Each tray was seeded with 50 g of fresh sclerotia, at three different equidistant points on the tray. Trays (uncovered) were then placed in a greenhouse (25 ± 3 °C) for observation of fungal growth.

Spawn trial: Oil palm fruit fiber supported extensive growth and was tested as a spawning material. The spawn was prepared by stuffing three polyethylene bags (75 x 60 cm) with oil palm fruit fiber treated with 5% bleach (v/v) and inoculated with sclerotial pieces (25 g each), 10 to each bag, and incubated at room temperature. After 20 days, extensive and compact mycelium (mushroom "seed") had developed on the oil palm fruit fiber. The bags were opened, and the mushroom seed divided into 15-g portions and used to inoculate the different substrates. Fifteen days after "seeding," 10 trays were

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cased with garden top soil. Fresh mushroom yield per tray was recorded 20 days after casing. Each tray was watered once per day with 40 ml of sterile distilled water.

All fungal contaminants and other pests associated with the different substrates and mushrooms were recorded. Fungal contaminants growing directly on the sporophores and causing damage or disfigurement were isolated on potato dextrose agar (PDA) medium and later subcultured. Pathogenicity tests for each isolate were carried out using Kochs' postulate (5).


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Higher yields were produced on substrates inoculated with sclerotia than for those inoculated with spawn, except for the oil palm fiber and corn straw substrates (Table 1). Sclerotia grow directly into sporophores and mycelium. This is not the case with spawn, which has to develop extensive mycelium before fruiting, and the more the mycelium developed, the greater the yield (6). Hence, the better developed mycelium on oil palm fruit fiber supported the highest sporophore production. Although the substrates were not analyzed for nutrients, the extensive mycelial development on oil palm fiber indicates that it is a rich medium for the growth of this mushroom.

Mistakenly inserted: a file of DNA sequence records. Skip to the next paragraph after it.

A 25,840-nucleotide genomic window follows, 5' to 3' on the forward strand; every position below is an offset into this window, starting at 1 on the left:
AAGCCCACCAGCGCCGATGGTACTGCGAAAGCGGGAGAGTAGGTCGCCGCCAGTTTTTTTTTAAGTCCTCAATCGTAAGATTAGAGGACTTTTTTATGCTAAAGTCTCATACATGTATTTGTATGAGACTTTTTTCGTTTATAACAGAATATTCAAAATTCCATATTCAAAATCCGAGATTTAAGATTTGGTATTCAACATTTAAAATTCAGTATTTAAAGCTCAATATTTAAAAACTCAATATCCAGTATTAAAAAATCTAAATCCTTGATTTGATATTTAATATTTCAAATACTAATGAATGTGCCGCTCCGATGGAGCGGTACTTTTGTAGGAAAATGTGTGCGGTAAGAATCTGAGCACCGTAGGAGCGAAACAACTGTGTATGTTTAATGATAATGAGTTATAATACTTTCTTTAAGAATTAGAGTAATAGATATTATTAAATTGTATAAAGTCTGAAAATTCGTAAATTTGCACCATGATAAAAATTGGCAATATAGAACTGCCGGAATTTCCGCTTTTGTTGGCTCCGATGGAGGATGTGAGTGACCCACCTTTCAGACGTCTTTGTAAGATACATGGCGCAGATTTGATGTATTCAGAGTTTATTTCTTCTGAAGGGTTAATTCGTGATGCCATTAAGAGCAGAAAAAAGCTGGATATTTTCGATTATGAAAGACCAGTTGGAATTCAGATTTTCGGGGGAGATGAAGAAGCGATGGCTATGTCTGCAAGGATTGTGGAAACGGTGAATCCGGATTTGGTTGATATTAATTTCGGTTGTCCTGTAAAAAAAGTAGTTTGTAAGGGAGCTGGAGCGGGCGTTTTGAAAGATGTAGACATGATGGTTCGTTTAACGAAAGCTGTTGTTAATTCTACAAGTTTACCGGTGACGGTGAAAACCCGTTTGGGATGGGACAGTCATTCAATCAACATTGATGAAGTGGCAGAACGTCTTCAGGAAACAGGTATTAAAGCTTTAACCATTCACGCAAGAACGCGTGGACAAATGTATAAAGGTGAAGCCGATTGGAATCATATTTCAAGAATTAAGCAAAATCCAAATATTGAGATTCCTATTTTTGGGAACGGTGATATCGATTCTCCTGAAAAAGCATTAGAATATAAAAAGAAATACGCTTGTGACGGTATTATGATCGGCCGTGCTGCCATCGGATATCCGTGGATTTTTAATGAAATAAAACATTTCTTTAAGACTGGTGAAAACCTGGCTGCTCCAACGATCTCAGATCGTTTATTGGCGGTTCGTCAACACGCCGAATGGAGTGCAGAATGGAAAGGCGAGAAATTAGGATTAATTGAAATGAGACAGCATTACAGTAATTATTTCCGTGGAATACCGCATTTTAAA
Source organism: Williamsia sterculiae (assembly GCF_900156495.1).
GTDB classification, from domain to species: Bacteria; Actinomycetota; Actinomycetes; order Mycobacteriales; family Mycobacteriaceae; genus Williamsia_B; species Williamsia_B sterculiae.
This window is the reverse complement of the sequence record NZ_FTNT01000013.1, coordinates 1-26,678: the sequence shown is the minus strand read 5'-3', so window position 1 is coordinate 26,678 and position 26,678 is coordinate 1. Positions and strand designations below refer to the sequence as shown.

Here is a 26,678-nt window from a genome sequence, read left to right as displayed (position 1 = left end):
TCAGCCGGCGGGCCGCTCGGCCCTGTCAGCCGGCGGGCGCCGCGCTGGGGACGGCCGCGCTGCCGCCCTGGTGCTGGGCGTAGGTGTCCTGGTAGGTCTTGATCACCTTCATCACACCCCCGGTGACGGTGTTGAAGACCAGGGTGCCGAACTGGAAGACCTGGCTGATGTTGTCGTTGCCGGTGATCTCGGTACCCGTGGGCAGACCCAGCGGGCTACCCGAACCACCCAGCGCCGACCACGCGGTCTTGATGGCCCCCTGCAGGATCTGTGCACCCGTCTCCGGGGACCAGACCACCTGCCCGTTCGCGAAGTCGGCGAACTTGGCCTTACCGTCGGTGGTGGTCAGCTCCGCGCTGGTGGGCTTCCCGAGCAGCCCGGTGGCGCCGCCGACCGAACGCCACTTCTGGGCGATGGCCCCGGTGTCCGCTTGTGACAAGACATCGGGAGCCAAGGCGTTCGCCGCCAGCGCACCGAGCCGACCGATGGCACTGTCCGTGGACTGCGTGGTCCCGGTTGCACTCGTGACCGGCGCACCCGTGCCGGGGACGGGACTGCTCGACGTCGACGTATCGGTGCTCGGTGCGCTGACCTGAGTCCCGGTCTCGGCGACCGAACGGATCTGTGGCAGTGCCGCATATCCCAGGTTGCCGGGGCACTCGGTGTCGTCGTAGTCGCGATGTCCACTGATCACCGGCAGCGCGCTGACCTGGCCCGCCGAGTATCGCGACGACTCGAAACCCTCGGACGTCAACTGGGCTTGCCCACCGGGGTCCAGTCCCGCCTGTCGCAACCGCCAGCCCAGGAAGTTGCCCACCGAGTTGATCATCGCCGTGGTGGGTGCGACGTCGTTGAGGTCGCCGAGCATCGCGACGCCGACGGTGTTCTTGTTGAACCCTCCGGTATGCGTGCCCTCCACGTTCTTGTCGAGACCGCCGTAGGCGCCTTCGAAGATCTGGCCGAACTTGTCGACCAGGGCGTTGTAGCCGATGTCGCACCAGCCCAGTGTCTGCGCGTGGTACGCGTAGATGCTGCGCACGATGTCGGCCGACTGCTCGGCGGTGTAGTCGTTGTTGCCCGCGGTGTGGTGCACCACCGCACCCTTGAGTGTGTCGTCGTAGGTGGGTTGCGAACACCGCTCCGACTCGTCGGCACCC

Higher yields were recorded on substrates cased than those without casing (Table 1). This confirms the general observations that casing enhances cropping (7). This was best illustrated with oil palm fiber-spawn-treatments, which produced mainly vegetative mycelia with little or no yield from uncased substrates. The role of casing in mushroom cultivation has been principally associated with aiding the change from the vegetative phase (mycelium) to a reproductive phase (fruiting) (7, 8).

All the substrates bore different fungal contaminants (Table 2). While Aspergillus sp., Penicillium sp., and Rhizopus stolonifer occurred on cassava and yam peelings, Xylaria sp. and Physarum sp. grew on corn and rice straw. Botryodiplodia sp. occurred more specifically on yam peelings. These results appear to be related to the ecological disposition of these fungi: storage fungi, such as Aspergillus, Penicillium, and Rhizopus occurred on yams and cassava, and the higher lignicolous species such as Xylaria occurred on corn and rice straw. Physarum sp. occurred frequently on straw. Most fungi are found on particular substrates (e.g., Coprinus filmentarius colonizes mushroom composts in which ammonia and amines accumulate) (6). Also, Botryodiplodia theobromae is commonly associated with cassava tuber (9). Oil palm fiber supports a very low incidence of Aspergillus, perhaps because of rapid colonization of the substrate by the mycelium of Pleurotus tuber-regium.